Adolescents and Alcohol: What Do Basic Science Studies Tell Us?

Dr. Linda Spear, Developmental Exposure Alcohol Research Center, Binghamton University, described her work with a simple animal model of adolescence that considers issues of intake, alcohol sensitivity, and consequences of exposure, and described how that work may inform alcohol use by human adolescents.  Adolescence, a highly conserved developmental transition from dependence to relative independence found across mammalian species, has common goals, similar biological and hormonal changes, growth spurts, and regionally specific brain transformations. It spans years in humans and months in rodents.

Studies show that sensation and novelty seeking in rats and humans rise in adolescence and then decline—in both species and genders, and in rats lacking gonads.  Adolescent alcohol intake is greater than adult intake in both species, suggesting the presence of a biological component and not merely peer pressure or cultural norms, as is often assumed for humans.  Adolescent rats respond with greater sensitivity than adults to socially facilitating and rewarding effects, but with lessened sensitivity to alcohol-induced intoxicating and aversive effects.  Other work has shown that adolescent rats are more sensitive to ethanol-induced impairment in LTP and spatial memory tasks, and less sensitive to ethanol-induced aversive effects, social inhibition, sedation, motor impairment, analgesia, interoceptive cues, and hangover effects.  Dr. Spear explained that prior stress exacerbates adolescent-typical responsiveness to ethanol, and that adolescent rats appear more sensitive to the low-dose social-facilitating effects but less sensitive to higher-dose social-inhibiting effects.  It appears that adolescent-typical ethanol sensitivities result not just from pharmacokinetic influences.  Because adolescents tend to metabolize alcohol faster than adults, blood alcohol levels are important.  The adolescent brain appears to be differentially sensitive to alcohol.

Dr. Spear has investigated gonadal hormones and also neurotransmitter involvement, the glutamate and GABAA systems. New opiate receptors appear to be related to social-facilitating effects, whereas more underdeveloped kappa receptor systems may contribute to lessened sensitivity to other effects.  Adolescents seem to show greater acute tolerance than adults to alcohol.

Compared to other drugs, adolescent rats typically show more sensitivity to rewarding effects of nicotine and cocaine/amphetamine and less sensitivity to aversive affects of alcohol, nicotine, and amphetamine.   Adolescents appear to be less sensitive to the aversive effects of alcohol.  This demonstrates a shift to rewarding and away from aversive effects of nicotine and amphetamine, and possibly to nondrug stimuli. In human and animal studies of taste reactivity to sucrose and quinine, mouth responses reveal that adolescents are more sensitive to a sweet taste or more aversive to quinine than adults.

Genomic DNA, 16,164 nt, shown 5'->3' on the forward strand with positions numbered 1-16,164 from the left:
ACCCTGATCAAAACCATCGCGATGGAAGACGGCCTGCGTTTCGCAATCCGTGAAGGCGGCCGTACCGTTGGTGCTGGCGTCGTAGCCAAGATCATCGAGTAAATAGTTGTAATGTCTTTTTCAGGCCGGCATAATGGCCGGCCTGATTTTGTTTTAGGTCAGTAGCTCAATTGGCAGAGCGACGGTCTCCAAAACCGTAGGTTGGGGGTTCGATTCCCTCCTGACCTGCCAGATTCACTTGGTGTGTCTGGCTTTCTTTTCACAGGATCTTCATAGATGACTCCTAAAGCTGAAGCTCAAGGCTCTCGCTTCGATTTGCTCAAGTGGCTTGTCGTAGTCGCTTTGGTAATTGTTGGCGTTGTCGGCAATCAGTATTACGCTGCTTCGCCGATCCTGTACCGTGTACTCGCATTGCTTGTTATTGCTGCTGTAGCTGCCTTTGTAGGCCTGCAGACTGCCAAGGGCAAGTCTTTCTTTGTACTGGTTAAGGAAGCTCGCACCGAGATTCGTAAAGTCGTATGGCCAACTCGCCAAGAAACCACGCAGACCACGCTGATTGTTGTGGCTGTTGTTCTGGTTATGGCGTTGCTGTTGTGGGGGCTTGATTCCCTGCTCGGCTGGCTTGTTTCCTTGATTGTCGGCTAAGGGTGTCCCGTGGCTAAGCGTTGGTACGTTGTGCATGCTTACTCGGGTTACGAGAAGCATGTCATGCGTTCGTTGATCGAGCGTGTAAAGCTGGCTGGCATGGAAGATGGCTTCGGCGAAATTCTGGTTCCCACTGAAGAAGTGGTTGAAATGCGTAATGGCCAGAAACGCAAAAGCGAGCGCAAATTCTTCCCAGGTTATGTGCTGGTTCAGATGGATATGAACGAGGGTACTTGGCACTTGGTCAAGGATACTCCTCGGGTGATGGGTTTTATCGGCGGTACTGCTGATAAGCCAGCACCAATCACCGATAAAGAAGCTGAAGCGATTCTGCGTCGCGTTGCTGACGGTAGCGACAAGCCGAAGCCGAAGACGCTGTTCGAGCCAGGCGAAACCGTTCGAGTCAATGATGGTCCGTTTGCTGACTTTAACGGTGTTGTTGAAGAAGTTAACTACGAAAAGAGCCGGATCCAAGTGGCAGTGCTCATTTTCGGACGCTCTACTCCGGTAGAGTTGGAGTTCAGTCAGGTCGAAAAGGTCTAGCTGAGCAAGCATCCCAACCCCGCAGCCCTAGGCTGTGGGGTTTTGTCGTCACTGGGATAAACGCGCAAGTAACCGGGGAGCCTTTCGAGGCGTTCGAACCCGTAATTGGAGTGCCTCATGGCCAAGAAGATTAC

Researchers cannot conduct studies to see how teenagers react to alcohol and have not determined adolescent-typical sensitivities, but the literature suggests that most young people drink for social purposes. In a 1983 study of moderate alcohol consumption, 8- to 15 year olds showed less behavioral change than expected for their blood alcohol levels, raising the question of whether insensitivity to alcohol intoxication among humans might permit or encourage heavier drinking.  Low sensitivity to alcohol’s intoxicating effects is a known risk factor for problematic alcohol involvement and increases the risk of future alcoholism.  Lowered sensitivity to alcohol is seen genetically in individuals with a positive family history of alcohol in human and in certain animal studies, developmentally in adolescence, and as a function of prior experiences/stressors—these factors in combination can promote high levels of adolescent alcohol use with potential to become problematic.  A Collaborative Ethanol Group (CEG) field study of drinking by young people ages 18–23 found that during the course of an evening, participants averaged more than 7.5 drinks each and had blood ethanol concentrations in the drunken driving range.

Acute consequences of heavy adolescent alcohol use may include increased risk taking, alcohol overdose, and intoxication.  Animal studies cannot study lethal dose changes by age, but the literature suggests that this is an issue.  Chronic effects of heavy adolescent alcohol use may include increased susceptibility to alcohol use disorders and other neurobehavioral and cognitive consequences.  The NIAAA-funded Neurobiology of Adolescent Drinking in Adulthood (NADIA) Consortium looks at effects of adolescent alcohol exposure that last into adulthood, including sleep arousal, hormonal stress axis issues, alterations in impulsivity and learning, and social anxiety and measures of anxiety.  A current study reveals lasting effects on adult animals’ social behavior and sensitivity to alcohol after exposure to alcohol every day in adolescence, but Dr. Spear acknowledged the need for more study.

In summary, basic science studies have shown that adolescents exhibit attenuated sensitivity to many alcohol effects that could serve as cues to moderate drinking and greater sensitivity to ethanol-induced social facilitation, disruption in brain plasticity and memory, and rewarding effects.  This developmental blending of enhanced and attenuated alcohol sensitivities may permit relatively high levels of alcohol intake, potentially leading to adverse consequences among at-risk adolescents during and outlasting adolescence.